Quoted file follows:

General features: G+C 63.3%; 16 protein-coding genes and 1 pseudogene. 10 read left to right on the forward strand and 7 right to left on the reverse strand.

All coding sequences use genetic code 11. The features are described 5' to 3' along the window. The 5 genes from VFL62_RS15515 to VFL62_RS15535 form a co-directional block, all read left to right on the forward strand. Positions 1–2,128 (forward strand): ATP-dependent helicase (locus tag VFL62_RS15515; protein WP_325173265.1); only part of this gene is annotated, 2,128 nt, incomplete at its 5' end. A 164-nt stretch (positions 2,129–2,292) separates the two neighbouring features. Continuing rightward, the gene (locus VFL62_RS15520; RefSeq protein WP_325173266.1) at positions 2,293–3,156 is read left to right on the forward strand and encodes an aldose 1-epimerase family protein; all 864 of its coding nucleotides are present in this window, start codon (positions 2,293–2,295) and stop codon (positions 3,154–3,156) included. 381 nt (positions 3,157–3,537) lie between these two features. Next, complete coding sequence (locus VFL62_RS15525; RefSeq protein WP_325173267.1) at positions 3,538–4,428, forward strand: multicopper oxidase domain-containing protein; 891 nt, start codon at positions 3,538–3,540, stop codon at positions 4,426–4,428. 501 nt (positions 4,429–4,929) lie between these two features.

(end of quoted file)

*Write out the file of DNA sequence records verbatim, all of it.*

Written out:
General features: G+C 63.3%; 16 protein-coding genes and 1 pseudogene. 10 read left to right on the forward strand and 7 right to left on the reverse strand.

All coding sequences use genetic code 11. The features are described 5' to 3' along the window. The 5 genes from VFL62_RS15515 to VFL62_RS15535 form a co-directional block, all read left to right on the forward strand. Positions 1–2,128 (forward strand): ATP-dependent helicase (locus tag VFL62_RS15515; protein WP_325173265.1); only part of this gene is annotated, 2,128 nt, incomplete at its 5' end. A 164-nt stretch (positions 2,129–2,292) separates the two neighbouring features. Continuing rightward, the gene (locus VFL62_RS15520; RefSeq protein WP_325173266.1) at positions 2,293–3,156 is read left to right on the forward strand and encodes an aldose 1-epimerase family protein; all 864 of its coding nucleotides are present in this window, start codon (positions 2,293–2,295) and stop codon (positions 3,154–3,156) included. 381 nt (positions 3,157–3,537) lie between these two features. Next, complete coding sequence (locus VFL62_RS15525; RefSeq protein WP_325173267.1) at positions 3,538–4,428, forward strand: multicopper oxidase domain-containing protein; 891 nt, start codon at positions 3,538–3,540, stop codon at positions 4,426–4,428. 501 nt (positions 4,429–4,929) lie between these two features.